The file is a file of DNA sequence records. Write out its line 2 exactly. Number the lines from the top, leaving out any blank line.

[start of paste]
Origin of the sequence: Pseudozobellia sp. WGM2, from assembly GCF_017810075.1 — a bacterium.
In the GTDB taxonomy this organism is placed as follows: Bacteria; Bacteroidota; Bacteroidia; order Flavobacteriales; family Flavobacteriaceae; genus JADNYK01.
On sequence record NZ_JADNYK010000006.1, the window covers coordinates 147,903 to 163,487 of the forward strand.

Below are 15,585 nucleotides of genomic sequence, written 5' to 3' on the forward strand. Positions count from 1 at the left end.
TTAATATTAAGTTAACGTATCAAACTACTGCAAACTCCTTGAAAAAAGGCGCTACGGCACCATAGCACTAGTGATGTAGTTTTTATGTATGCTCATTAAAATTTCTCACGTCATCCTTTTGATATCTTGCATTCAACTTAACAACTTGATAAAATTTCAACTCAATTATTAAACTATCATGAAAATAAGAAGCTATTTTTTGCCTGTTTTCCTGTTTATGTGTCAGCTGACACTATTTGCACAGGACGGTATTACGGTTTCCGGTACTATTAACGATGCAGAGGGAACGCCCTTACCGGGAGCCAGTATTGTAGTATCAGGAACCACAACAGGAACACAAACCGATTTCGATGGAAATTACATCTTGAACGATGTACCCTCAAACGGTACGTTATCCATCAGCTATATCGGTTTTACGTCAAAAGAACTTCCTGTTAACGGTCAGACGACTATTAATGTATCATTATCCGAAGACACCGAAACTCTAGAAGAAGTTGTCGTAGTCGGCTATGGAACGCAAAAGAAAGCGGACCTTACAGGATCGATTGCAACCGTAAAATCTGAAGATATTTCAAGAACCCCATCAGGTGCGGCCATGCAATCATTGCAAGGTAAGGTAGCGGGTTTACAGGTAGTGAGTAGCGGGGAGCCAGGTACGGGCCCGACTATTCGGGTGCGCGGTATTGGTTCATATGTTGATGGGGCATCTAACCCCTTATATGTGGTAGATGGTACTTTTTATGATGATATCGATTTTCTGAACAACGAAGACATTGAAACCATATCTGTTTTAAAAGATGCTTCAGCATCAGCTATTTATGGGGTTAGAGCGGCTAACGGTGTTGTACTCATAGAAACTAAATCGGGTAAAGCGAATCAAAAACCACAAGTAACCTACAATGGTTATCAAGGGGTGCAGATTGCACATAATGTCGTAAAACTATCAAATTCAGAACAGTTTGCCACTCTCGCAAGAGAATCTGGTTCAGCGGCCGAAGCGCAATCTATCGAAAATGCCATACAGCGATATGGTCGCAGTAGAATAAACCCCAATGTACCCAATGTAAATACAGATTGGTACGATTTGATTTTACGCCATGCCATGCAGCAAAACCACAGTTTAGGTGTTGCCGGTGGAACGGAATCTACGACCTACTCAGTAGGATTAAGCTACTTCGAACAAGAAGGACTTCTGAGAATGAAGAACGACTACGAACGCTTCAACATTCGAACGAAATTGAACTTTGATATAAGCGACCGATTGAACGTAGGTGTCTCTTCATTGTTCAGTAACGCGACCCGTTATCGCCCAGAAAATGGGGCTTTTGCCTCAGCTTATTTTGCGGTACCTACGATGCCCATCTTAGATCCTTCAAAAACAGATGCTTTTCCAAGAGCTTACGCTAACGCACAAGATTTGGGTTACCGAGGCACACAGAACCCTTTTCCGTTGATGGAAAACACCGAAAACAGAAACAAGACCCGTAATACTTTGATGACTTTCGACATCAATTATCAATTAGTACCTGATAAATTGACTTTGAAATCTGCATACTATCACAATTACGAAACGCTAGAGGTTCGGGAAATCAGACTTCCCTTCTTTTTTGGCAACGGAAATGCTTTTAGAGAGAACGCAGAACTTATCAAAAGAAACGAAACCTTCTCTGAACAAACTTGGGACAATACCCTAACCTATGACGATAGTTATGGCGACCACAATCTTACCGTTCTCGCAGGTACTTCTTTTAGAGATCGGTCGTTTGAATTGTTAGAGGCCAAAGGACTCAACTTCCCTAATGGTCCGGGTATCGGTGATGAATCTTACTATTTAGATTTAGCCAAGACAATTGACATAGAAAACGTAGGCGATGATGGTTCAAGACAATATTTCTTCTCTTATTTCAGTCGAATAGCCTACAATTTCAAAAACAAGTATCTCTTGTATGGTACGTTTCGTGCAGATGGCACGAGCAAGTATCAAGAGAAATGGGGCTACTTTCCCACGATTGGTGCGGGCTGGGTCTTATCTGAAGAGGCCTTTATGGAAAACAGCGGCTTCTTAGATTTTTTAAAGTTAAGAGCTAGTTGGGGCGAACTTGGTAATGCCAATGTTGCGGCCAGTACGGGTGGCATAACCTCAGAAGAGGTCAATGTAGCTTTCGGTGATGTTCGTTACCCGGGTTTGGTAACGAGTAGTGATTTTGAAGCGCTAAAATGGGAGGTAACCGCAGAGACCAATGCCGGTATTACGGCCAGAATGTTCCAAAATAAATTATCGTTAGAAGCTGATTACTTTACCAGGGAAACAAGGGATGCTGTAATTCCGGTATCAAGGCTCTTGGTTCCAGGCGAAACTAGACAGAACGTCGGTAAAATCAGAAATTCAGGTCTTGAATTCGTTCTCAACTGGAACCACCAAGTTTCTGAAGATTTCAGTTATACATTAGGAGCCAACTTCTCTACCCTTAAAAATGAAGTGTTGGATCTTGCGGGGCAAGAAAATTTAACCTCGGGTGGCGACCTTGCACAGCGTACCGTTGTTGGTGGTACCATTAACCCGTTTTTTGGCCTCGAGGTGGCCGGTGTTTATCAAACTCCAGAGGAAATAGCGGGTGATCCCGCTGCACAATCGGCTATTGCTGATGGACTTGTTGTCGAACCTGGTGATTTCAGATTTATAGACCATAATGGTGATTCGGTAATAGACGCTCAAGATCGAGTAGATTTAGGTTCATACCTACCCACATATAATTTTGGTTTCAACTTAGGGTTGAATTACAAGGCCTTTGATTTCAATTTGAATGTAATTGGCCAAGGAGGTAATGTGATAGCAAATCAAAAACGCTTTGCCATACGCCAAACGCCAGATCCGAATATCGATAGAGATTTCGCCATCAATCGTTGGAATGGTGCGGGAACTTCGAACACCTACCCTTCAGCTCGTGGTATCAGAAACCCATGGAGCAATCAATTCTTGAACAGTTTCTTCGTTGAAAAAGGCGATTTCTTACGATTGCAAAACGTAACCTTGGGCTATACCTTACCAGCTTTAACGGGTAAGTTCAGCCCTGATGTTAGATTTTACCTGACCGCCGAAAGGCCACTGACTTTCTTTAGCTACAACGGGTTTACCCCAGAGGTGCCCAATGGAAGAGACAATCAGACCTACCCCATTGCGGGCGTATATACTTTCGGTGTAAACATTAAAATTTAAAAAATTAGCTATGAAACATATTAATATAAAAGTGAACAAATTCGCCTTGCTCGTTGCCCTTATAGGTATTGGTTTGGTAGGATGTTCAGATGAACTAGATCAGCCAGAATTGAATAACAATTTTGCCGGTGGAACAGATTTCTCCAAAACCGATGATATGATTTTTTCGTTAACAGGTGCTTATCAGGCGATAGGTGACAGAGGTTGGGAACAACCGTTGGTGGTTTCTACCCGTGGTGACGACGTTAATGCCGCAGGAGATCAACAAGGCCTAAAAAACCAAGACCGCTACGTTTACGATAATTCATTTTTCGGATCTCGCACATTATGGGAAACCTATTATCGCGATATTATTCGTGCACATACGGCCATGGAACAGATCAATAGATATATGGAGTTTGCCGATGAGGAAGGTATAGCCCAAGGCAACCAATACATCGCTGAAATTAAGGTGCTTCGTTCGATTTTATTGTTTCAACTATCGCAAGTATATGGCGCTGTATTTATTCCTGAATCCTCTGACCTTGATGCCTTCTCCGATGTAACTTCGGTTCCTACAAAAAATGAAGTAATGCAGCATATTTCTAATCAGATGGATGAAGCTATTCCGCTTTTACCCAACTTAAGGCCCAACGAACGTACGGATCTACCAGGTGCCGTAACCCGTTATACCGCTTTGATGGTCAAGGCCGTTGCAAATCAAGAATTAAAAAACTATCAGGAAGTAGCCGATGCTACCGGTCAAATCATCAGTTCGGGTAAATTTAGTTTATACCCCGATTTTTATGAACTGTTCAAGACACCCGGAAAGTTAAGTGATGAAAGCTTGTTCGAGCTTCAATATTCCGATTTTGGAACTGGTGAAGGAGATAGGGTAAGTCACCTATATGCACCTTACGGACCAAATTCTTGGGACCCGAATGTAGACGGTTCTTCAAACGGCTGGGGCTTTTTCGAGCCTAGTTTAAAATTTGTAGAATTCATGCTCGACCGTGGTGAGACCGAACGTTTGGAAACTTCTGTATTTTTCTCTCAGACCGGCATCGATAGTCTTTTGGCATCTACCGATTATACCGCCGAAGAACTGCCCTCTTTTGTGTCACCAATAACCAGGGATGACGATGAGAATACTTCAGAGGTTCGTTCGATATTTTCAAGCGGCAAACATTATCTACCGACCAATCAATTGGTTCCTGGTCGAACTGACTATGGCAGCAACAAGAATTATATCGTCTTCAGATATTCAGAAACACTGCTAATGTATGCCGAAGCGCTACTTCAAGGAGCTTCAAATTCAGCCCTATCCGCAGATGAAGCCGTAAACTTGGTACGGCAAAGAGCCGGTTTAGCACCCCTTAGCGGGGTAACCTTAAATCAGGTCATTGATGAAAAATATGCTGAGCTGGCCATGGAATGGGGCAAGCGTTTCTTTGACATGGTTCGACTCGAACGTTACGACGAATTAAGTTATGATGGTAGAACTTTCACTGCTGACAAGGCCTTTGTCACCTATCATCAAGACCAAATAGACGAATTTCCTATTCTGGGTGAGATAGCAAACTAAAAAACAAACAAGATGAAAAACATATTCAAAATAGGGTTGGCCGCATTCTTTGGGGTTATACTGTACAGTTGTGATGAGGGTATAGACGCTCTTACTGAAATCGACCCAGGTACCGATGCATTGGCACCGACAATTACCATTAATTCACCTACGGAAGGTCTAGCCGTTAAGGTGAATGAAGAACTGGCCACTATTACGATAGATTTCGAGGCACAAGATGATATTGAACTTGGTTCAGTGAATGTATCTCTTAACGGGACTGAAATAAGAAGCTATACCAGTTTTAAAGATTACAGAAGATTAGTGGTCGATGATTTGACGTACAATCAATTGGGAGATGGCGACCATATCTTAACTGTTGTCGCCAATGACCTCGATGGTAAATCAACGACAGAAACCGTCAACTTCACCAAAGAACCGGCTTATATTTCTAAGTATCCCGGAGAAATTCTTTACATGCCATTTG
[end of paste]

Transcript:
In the GTDB taxonomy this organism is placed as follows: Bacteria; Bacteroidota; Bacteroidia; order Flavobacteriales; family Flavobacteriaceae; genus JADNYK01.